fastening said pair of wires to said shaft.
13. The process of claim 12 wherein said pair of wires comprises, a first wire being larger diameter carrier or thread wire of hardened tempered spring wire, and a second wire being a smaller diameter spacer wire which contacts adjacent convolutions of said first wire.
Description
BACKGROUND OF THE INVENTION

The present invention relates to the production of threaded screw elements including elements having shafts of small diameter or large diameter, solid or hollow, metallic or plastic, rigid or flexible, and to nut assemblies thereof such as drive assemblies for converting rotary motion of the screw element or of the nut member to relative linear displacement. Such drive assemblies are useful for the rapid, smooth and precise adjustment of linear mechanisms, such as zoom lenses, by automatic screw-turning or nut-turning means.

Conventional lead screws are formed by machine-cutting threads into the surface of a rigid metal shaft. In order for the threads to be resistant to frictional wear during use, resulting in loss of precision, the metal shaft must be solid and rigid and formed of hardenable metal, the screw must be hardened after the thread is formed, and the thread grooves must be ground in order to produce a sufficiently accurate lead surface. These operations are tedious and time-consuming, require the use of a metal shaft having a diameter which is not too large or too small for machine-cutting, and result in rigid lead screws which are not as wear-resistant or smooth-operating as desired, particularly in the absence of lubrication. Conventional lead screws are assembled with recirculating ball nuts and are limited to the thread pitch being relatively coarse in order to accommodate the recirculating steel balls, which coarse thread does not permit direct adjustment drive by means of a small D.C. motor. Such automatic drive is desirable for applications where rapid adjustment is necessary.

Also, conventional lead screws have the entire shaft formed of the same hardenable metal required for the threaded surface. Since the bulk of the lead screw is present in areas other than the motion-imparting thread area, it is desirable to be able to form such other areas of the screw from materials which are less expensive and easier to form, such as of molded plastics or softer metals.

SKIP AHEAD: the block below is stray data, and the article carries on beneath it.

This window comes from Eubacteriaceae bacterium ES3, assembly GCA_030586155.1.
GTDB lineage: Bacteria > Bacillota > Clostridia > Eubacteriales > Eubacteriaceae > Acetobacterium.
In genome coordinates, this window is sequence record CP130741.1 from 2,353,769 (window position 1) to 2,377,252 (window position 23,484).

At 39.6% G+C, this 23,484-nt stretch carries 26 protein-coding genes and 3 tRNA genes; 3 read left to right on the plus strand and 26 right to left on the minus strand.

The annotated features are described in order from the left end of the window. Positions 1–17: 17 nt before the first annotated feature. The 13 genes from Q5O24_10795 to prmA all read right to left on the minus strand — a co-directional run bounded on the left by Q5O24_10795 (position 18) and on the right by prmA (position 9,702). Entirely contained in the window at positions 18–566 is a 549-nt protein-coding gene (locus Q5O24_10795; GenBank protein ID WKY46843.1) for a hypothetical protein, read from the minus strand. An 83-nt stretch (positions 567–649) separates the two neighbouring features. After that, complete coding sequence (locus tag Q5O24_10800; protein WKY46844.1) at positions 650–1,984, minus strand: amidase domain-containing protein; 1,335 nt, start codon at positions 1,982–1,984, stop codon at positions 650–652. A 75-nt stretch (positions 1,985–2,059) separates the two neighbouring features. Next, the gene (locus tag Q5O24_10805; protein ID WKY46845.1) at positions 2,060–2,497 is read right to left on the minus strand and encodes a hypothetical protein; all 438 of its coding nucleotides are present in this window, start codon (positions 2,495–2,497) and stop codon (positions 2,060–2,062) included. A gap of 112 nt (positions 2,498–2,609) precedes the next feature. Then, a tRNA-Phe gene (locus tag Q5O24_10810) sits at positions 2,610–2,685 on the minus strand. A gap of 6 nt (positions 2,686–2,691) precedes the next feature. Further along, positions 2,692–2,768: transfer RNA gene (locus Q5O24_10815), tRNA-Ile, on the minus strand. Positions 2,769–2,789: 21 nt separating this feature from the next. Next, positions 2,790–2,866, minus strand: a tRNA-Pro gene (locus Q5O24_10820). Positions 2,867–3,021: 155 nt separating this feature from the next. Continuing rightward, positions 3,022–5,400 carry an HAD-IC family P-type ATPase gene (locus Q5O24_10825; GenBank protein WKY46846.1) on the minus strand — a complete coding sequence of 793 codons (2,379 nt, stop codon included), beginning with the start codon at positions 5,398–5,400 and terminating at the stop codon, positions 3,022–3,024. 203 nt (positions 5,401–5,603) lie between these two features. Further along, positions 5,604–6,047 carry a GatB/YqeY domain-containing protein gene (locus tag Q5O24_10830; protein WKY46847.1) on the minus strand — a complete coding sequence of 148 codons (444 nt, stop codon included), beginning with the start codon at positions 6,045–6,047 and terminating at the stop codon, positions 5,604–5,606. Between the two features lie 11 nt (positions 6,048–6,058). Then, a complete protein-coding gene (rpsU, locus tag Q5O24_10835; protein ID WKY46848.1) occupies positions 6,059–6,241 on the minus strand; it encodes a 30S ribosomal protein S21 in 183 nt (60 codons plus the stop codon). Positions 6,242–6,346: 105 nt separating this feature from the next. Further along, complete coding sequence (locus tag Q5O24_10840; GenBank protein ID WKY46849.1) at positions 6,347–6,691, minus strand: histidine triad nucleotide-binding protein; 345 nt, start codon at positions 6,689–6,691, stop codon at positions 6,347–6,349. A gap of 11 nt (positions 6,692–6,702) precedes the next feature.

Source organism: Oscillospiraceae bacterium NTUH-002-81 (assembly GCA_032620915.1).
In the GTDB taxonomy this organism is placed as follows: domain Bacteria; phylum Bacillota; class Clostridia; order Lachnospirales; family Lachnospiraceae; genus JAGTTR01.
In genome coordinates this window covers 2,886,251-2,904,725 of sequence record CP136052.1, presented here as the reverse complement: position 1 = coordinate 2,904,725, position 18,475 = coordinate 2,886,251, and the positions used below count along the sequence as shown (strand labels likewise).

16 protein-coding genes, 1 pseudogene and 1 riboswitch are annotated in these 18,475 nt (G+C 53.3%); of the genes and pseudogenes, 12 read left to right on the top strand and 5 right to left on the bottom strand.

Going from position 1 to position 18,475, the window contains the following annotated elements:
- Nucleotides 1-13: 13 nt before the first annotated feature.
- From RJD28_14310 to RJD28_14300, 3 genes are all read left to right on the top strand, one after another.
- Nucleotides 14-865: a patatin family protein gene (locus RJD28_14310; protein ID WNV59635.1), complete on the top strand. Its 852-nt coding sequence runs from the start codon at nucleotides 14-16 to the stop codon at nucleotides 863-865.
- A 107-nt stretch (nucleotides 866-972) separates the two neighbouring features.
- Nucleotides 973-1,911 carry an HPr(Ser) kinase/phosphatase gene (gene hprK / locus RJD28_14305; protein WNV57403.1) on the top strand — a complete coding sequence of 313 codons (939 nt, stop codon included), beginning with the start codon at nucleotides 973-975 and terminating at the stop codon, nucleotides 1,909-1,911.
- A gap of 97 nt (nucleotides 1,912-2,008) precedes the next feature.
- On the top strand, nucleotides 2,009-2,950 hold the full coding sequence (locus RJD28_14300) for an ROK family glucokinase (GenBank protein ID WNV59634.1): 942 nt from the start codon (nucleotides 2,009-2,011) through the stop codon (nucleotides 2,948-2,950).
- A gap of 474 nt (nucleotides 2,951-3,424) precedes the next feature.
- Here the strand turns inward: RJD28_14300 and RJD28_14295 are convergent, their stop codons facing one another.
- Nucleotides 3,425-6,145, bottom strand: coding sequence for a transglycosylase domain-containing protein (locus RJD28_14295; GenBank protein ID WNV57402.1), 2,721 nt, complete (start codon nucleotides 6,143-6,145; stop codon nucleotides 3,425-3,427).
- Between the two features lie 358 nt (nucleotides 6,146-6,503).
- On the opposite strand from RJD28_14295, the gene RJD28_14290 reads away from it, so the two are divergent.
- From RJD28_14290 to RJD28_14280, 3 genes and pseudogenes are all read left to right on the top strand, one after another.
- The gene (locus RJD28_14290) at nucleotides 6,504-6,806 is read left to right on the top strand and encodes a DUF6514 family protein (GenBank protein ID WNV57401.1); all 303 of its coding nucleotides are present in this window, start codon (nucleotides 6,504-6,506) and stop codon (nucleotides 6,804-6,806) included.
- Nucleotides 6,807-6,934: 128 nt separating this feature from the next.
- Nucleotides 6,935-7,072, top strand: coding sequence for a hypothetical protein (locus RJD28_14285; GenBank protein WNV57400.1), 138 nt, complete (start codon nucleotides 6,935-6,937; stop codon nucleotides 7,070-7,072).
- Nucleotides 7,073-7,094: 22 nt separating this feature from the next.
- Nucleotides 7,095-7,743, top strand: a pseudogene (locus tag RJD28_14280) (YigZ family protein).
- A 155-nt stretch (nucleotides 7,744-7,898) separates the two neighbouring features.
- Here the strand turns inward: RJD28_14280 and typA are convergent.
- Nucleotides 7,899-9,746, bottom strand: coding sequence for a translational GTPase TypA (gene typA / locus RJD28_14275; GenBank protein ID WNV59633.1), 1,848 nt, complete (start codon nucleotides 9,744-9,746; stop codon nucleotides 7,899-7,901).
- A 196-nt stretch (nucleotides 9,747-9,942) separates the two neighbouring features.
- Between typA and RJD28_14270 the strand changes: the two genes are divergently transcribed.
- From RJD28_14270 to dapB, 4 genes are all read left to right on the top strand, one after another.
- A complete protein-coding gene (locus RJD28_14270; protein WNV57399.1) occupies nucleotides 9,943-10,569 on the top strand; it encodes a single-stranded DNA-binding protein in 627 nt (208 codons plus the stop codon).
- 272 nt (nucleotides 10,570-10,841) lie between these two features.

SUMMARY OF THE INVENTION

The present invention relates to a novel process for producing novel threaded shafts, such as lead screws, by winding a length of hardened, tempered spring wire of the desired metal composition around a shaft of predetermined length and diameter or circumference to form wire convolution threads having the desired pitch, and securing the ends of the wire length to the shaft to form the threaded shaft. The shaft may be rigid or flexible, solid or hollow, large or small diameter, formed from inexpensive, easily-worked composition, such as plastic, soft metal, wire cable, metal or plastic pipe, wood, etc., and the thread portion of the screw which makes frictional or roller engagement with a nut, ball nut or bearing-containing travel housing or payload is the only portion which is formed from the hardened, tempered spring wire which is relatively expensive but is easy to apply and requires no post-hardening or grinding treatment.

The present invention comprises two preferred processing embodiments. According to the first embodiment the screw shaft is preformed to have a shallow thread groove or recess into which the lead wire is wound under tension to form a wire thread having the desired pitch, as guided by the preformed shallow thread groove. Thereafter the ends of the wire are mechanically-anchored to the shaft to produce the desired lead screw.

According to the second embodiment, a smooth shaft is used, and two wires are simultaneously wound therearound under tension, one wire being a larger diameter carrier or thread wire of hardened tempered spring wire, and the other wire being a smaller diameter spacer wire which contacts adjacent convolutions of the larger carrier or thread wire to set the pitch of the screw threads. The ends of both wires are secured to the shaft to produce the lead screw. The spacer wire does not form a nut-engaging thread surface and therefore it need not be formed of hardened, tempered spring wire.